CSU Faculty-Researchers Collaborate with Flying Fox Conservation in Southeast Asia

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CSU Faculty-Researchers Collaborate with Flying Fox Conservation in Southeast AsiaCSU Faculty-Researchers Collaborate with Flying Fox Conservation in Southeast AsiaCSU Faculty-Researchers Collaborate with Flying Fox Conservation in Southeast AsiaCSU Faculty-Researchers Collaborate with Flying Fox Conservation in Southeast AsiaCSU Faculty-Researchers Collaborate with Flying Fox Conservation in Southeast Asia
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CSU Faculty-Researchers Collaborate with Flying Fox Conservation in Southeast AsiaCSU Faculty-Researchers Collaborate with Flying Fox Conservation in Southeast AsiaCSU Faculty-Researchers Collaborate with Flying Fox Conservation in Southeast AsiaCSU Faculty-Researchers Collaborate with Flying Fox Conservation in Southeast AsiaCSU Faculty-Researchers Collaborate with Flying Fox Conservation in Southeast Asia
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Flying Fox conservation in Southeast Asia and the Philippines got a boost on a 6-day workshop to assess the results of flying fox hunting and trafficking studies in Indonesia, Malaysia, and the Philippines and the finalization of the Philippine Flying Fox Conservation and Management Plan 2022 - 2032. Flying Fox species in Southeast Asia are threatened by habitat loss and roost site disturbance, especially by hunting. Many Flying Fox species roost communally in trees during the day, which makes them an easy target for hunters.

The project: "Identifying and addressing factors contributing to flying fox trafficking in Southeast Asia" was funded by the USFWS International Affairs, and implemented by the Mabuwaya Foundation (lead), Philippines Biodiversity Conservation Foundation, Inc. (PBCFI), Caraga State University, UniversitiSains Malaysia, UniversitiKebangsaan Malaysia - UKM, RIMBA, Tambora Muda and the Southeast Asian Bat Conservation Research Unit (SEABCRU) studied the motivations of hunters to hunt, sell and traffick flying foxes.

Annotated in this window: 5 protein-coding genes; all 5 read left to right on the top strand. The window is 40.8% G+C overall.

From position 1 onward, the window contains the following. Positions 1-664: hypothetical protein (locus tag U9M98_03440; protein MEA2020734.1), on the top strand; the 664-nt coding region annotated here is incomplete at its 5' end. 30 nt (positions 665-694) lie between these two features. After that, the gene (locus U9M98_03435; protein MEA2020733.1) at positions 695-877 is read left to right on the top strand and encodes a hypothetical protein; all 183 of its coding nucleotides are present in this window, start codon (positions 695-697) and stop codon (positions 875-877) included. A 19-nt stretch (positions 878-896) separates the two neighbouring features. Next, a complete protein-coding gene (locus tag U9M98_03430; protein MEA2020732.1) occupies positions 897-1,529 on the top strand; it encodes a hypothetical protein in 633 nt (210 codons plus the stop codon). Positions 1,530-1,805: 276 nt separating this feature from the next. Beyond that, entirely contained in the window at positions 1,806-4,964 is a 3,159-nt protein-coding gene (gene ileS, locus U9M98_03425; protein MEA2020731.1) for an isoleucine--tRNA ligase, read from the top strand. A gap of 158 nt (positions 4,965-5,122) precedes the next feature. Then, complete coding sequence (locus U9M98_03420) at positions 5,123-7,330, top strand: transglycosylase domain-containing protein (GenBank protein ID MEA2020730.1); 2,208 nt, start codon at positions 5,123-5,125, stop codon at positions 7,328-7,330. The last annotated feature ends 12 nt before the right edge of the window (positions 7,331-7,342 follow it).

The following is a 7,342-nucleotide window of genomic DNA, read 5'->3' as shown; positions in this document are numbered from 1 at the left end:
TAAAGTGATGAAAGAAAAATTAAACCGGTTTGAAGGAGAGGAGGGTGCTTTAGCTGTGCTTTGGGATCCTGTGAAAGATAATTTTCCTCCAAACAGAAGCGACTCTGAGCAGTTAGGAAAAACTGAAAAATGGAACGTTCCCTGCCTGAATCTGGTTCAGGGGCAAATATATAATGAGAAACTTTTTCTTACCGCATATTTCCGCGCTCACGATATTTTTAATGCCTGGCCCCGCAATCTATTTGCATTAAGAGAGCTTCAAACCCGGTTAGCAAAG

Dr. Sherryl L. Paz of the Department of Environmental Science and Dr. Petervir A. Paz of the Department of Communication and Humanities of the Caraga State University are in this project as research coordinators/consultants for Agusan Marsh Wildlife Sanctuary Flying fox trafficking research. Pilot conservation projects were implemented to stop flying fox hunting through communication/education campaigns, the development of alternative livelihoods, and better law enforcement and protection. The lessons learned are used to refine conservation strategies for Flying Foxes in Indonesia, Malaysia, and the Philippines.

The workshop is co-organized by the Biodiversity Management Bureau, Mabuwaya Foundation, Philippines Biodiversity Conservation Foundation, Inc. (PBCFI), and Caraga State University. Specifically, the first three days (July 1-3, 2022) were for the international workshop on finalizing the data analysis and project report, discussion on policy brief writing, and planning for the project's next phase.

The last three days (July 4-6, 2022) were spent for the 1st National Forum in Flying Fox Conservation which was participated by different representative across the country. The highlights of the said national forum were: a.) presentation of flying fox trafficking project findings and pilot conservation initiatives in Indonesia, Malaysia, Agusan Marsh Wildlife Sanctuary, Negros, and Siera Madre; b.) presentation of flying dox monitoring and conservation initiatives per region c.) workshop on protocol development to eradicate flying fox hunting d.) workshop on the revision of the draft on Flying Fox Conservation Management Plan 2022-2032. JRDA/CoFES/pico

 

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